When designing the visual aspect to a website, or creating images in general, the dilemma of choosing proportions inevitably comes up. By choosing proportions, I mean the idea of designing a space to hold the informational content of a website or visual information of an image. Occasionally these decisions are made simpler when placing the proportions of information container boxes (which I will refer to as a “div” from now on) just big enough to contain the information. For example, often on websites that have long blocks of text, the div that contains that text generally is not given specific proportions and so the ratio it ends up having is just the width of the browser screen and the height of the number of lines of text. This is an example of a default proportion because no specific proportion was given to the div box and so it simply expanded just enough to contain the text inside. This can also be though of as typing text into a word editor and deciding the proportions of the text are the window width by the number of lines. This often is not visually ideal because screen widths of browser windows change and so a designer that has a well thought out layout for the information of a website generally gives div boxes specific sizes using CSS (“Cascading Style Sheets” CSS controls most of the visual aspects of a website).
There are a number of “tricks” a designer may have in mind when presenting the content of information to a website. One of the most important ideas would probably be uniformity. Websites that lack rules of where to place information are often difficult to navigate, and generally messy visually. Symmetry also can play an important role in designing a website, and can be easily achieved using CSS by centering the website’s information and planning the sizes of divs. The last idea I would like to mention is the proportions of the divs, which will be how the information of a website is presented. I would also like to point out to any readers who are not familiar with making a website that divs often are information containers to other div boxes that also contain their own information.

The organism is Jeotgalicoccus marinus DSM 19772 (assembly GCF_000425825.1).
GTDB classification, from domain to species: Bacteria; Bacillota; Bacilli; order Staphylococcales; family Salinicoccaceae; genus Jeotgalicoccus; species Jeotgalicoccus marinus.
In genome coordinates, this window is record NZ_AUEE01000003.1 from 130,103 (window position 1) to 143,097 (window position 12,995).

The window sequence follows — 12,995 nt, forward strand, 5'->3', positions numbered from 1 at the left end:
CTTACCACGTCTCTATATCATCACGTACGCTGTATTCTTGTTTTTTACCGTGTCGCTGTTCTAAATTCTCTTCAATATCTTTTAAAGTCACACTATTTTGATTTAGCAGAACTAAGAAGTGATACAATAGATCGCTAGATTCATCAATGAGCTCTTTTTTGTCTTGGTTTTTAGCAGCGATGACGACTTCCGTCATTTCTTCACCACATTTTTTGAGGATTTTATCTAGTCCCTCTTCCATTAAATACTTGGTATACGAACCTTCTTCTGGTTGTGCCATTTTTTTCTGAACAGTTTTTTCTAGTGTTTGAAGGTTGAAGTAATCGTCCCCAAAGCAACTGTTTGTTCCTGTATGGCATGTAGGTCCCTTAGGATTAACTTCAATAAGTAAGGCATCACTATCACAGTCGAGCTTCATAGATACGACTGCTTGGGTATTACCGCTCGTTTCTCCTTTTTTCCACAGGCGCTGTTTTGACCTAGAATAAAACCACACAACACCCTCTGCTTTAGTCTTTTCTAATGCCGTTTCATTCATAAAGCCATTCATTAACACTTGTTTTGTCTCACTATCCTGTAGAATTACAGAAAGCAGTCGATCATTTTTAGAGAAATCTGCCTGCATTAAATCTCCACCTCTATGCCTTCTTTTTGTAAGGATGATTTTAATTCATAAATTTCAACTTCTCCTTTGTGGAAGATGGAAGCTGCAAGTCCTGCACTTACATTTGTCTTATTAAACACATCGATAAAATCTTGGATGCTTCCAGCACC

Certain proportions are considered to be visually pleasing and one of the most famous examples is the Golden Ratio. This ratio has been used by many artistic disciplines and has been observed in many natural “designs” (some examples may be spirals of seashells, branching structure of trees, roughly the proportions of limbs of people, etc.. See image below).
Here is an example of how to set up div boxes following these proportions: Text box example
More Information on the Golden Ratio: Golden Ratio
Article Written by: Alex Simes